In ELLE.com’s monthly series Office Hours, we ask people in powerful positions to take us through their first jobs, worst jobs, and everything in between. This month we spoke to Kara Swisher, the veteran tech journalist who, throughout her career, has dominated all corners of the media industry—and made people like Mark Zuckerberg sweat in the process. She’s been a reporter and writer at some of the country’s biggest newspapers, including The Washington Post, The Wall Street Journal, and The New York Times; she co-founded Recode, the technology site Vox Media purchased in 2015, and the influential Code Conference; and over the years, she’s hosted a handful of podcasts, including her two current twice-weekly shows, Pivot and On With Kara Swisher. If her resume makes your head spin, you’re in luck: Swisher, who’s known for her unreserved interview style, is also working on a memoir—though it might be a while before you read it. “It’s not my nature to look backwards, so it bores me,” Swisher tells ELLE.com. “That’s why I’m a year and a half late.” She explains, “I don’t really care to reflect on my life and career.” Thankfully, for this column, she indulged us.
My first job
When I was in college, I sold Chipwiches during the summer in Washington, D.C. I sold them on the street in Georgetown, and I had to wear a pith helmet and tacky shorts, because they had a safari theme. And I had to say, “Put these chips between your lips,” which was repulsive. I was fired, because I wouldn’t take the cart down to the Mall on July 4. It was hot as fuck, and I was like, no, I’m not going to do this. But I was good. I sold a lot of Chipwiches.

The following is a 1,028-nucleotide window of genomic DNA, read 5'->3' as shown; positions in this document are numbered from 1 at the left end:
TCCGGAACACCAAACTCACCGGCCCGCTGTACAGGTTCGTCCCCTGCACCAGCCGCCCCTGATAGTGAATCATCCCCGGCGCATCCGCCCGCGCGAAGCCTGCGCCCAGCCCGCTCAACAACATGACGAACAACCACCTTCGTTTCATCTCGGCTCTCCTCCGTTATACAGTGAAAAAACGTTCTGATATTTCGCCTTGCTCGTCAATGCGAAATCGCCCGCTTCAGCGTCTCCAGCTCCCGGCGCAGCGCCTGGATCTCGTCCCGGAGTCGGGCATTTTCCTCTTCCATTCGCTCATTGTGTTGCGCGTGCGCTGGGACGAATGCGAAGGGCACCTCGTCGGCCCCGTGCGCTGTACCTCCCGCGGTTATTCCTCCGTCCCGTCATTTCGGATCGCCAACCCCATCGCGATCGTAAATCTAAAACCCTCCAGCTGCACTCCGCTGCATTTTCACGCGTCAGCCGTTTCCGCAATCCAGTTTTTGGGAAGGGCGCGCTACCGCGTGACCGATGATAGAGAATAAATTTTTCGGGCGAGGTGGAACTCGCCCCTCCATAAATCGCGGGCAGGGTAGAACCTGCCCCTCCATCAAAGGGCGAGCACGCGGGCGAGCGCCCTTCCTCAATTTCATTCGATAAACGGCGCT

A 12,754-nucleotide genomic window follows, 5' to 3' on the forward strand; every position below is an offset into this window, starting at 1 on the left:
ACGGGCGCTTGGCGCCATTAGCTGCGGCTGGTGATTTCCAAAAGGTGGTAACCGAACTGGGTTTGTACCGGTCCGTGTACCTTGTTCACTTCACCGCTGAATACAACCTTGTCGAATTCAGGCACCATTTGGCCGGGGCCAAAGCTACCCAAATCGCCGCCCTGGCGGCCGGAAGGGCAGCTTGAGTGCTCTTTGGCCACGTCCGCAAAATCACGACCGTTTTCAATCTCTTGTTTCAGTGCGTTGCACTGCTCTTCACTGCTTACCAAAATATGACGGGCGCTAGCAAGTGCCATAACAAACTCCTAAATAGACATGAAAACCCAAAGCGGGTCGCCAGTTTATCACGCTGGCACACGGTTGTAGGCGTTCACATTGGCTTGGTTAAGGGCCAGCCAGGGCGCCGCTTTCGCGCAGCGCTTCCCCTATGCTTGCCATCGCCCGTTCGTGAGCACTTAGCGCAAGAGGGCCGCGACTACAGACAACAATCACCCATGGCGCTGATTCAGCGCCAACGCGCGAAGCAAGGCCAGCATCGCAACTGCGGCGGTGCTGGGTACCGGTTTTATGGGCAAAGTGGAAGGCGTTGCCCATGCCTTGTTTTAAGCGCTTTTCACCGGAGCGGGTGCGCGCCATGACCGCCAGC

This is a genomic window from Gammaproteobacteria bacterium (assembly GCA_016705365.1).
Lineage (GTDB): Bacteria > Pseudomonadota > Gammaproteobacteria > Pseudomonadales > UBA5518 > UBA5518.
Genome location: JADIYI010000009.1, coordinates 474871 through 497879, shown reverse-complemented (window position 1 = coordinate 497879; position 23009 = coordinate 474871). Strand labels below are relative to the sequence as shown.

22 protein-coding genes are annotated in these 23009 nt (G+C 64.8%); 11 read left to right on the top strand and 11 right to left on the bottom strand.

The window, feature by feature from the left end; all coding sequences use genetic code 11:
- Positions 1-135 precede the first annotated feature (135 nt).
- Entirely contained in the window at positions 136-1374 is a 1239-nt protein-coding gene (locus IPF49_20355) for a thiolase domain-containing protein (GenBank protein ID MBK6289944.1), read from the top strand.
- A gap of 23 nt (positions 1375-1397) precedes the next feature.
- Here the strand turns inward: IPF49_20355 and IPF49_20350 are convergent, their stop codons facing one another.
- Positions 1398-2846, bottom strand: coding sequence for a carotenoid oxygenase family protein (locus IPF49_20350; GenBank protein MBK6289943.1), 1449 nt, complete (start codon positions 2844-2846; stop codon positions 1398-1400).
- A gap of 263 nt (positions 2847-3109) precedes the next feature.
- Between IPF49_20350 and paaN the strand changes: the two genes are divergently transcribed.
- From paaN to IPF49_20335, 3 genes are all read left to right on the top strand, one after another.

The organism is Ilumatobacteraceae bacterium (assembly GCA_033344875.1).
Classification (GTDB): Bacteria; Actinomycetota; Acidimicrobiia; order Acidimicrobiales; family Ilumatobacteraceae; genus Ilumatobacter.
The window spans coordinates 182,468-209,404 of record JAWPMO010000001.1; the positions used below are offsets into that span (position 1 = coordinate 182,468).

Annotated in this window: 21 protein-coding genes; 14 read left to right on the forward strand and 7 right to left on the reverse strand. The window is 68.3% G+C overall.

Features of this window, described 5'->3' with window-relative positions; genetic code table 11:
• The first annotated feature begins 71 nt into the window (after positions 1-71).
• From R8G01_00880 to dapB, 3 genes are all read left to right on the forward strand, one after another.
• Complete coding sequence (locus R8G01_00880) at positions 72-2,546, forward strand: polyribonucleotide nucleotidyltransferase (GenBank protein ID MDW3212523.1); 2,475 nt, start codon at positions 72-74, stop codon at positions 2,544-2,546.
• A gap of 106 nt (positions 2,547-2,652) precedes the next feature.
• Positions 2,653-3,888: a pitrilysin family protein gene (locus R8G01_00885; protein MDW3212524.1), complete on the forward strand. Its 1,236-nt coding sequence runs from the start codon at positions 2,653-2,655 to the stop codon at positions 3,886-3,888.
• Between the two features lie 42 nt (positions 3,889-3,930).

My worst job
My worst job was with John McLaughlin. I’m very liberal, and he was this famous conservative who had this TV show called The McLaughlin Group, where they reduced really important issues of day to stupid yelling points. I ghostwrote his column for the National Review. He was a sexual harasser and an abusive boss. He didn’t sexually harass me, but he really bothered this young woman, who was a friend of mine. We went to a woman who was his chief of staff, and she said, “You two must be lying.” I’ll never forget it. Years later she came up to me, relatively recently, trying to apologize, saying it was a different time. I was like, “It wasn’t a different time. You were a terrible person. I don’t forgive you, so I don’t know what you’re going to do with that.”
My first big story
Probably my piece on the Haft family for The Washington Post. They were this very wealthy family in Washington, and I wrote it like King Lear. They all started fighting with each other, like on Succession essentially, and I chronicled that, and it was a big scoop for me. I worked on it for years, because this family kept suing each other. It riveted people and made people notice my work. Then, at the end of it, I didn’t want to cover them anymore. I was offered this internet beat; it wasn’t called the internet, it was called online. I was the young person in the office, so they said, “Let’s give this to Kara. She’s the young person. She’ll figure out ‘online.’” So that’s what I did. But it was because I wanted to get away from covering these terrible people.
What I think makes a good mentor
A lot of people who mentored me were incredibly successful people, and they recognized talent. They never felt threatened by me, even though probably I was there to replace them. I always was struck by how generous they were, given I was the next generation. I delivered mail at The Washington Post before I became an intern and then a reporter, and all the really talented people were the nicest people. It was a real learning experience. A real mentor is someone who’s really confident, doesn’t feel threatened by helping people, and thinks it’s additive to their career to do so.
Why I’m not scared to ask “obvious” questions